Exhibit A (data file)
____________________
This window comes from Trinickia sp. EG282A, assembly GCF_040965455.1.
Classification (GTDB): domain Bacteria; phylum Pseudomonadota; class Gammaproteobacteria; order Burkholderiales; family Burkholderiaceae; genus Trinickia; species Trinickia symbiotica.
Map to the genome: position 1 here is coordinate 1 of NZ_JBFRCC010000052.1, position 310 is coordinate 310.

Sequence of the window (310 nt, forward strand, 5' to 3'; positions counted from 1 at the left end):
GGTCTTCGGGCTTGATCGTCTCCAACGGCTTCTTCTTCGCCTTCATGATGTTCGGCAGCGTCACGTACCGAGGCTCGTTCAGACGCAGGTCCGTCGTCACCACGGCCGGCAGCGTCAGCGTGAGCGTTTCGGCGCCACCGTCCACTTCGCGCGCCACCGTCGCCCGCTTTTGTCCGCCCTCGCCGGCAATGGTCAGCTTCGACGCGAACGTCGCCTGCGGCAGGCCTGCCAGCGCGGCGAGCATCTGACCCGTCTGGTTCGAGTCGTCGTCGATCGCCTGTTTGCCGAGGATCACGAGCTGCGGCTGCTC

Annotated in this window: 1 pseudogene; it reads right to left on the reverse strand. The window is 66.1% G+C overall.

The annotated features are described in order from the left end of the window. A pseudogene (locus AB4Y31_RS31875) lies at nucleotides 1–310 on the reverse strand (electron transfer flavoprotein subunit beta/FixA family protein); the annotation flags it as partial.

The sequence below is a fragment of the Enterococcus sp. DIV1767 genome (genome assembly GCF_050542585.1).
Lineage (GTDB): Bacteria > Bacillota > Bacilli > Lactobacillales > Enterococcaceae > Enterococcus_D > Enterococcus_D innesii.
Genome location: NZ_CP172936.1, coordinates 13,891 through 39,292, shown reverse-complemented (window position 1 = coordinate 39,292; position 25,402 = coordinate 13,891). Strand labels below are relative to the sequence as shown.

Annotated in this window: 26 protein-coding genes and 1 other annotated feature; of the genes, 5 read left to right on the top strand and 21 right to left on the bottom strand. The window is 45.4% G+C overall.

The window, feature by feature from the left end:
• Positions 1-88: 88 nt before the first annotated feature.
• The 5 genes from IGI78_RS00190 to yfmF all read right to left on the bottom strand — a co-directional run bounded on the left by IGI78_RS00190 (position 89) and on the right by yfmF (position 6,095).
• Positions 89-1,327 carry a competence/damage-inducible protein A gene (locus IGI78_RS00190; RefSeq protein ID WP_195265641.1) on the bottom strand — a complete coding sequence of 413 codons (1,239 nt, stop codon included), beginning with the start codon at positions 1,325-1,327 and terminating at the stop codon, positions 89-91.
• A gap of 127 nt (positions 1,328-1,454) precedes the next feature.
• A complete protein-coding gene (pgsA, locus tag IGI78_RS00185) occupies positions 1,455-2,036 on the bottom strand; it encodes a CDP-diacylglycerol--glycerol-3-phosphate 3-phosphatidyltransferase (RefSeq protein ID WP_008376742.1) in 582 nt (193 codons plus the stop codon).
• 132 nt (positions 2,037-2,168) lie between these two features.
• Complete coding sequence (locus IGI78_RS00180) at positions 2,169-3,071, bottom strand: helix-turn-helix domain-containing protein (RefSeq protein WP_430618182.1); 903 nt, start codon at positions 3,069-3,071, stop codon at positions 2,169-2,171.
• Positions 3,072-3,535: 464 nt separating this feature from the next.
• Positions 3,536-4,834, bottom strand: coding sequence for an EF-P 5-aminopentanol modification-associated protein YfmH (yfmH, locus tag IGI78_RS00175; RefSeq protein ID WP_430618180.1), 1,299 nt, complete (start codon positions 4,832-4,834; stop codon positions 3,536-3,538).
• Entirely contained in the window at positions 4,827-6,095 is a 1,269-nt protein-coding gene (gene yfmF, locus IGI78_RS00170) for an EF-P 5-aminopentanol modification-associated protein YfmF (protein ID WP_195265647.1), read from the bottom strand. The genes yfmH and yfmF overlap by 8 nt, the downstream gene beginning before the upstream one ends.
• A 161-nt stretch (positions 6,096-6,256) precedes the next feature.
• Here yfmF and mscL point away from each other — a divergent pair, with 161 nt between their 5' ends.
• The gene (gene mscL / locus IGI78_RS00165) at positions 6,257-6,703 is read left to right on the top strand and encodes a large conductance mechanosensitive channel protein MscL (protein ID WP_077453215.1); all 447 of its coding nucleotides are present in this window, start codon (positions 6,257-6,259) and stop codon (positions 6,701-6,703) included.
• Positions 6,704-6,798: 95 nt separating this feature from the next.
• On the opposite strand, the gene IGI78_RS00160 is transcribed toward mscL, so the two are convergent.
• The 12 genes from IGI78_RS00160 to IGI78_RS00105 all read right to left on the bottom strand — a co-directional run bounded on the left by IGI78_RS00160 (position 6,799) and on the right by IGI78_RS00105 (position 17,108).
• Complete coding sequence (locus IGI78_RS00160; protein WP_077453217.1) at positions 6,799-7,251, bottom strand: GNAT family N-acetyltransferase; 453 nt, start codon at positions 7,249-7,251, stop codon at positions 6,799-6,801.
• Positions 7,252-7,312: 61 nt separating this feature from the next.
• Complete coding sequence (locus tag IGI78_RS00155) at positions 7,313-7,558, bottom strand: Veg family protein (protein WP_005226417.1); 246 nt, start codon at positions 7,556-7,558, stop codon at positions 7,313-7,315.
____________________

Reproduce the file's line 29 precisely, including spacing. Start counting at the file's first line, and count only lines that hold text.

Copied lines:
• Complete coding sequence (locus IGI78_RS00160; protein WP_077453217.1) at positions 6,799-7,251, bottom strand: GNAT family N-acetyltransferase; 453 nt, start codon at positions 7,249-7,251, stop codon at positions 6,799-6,801.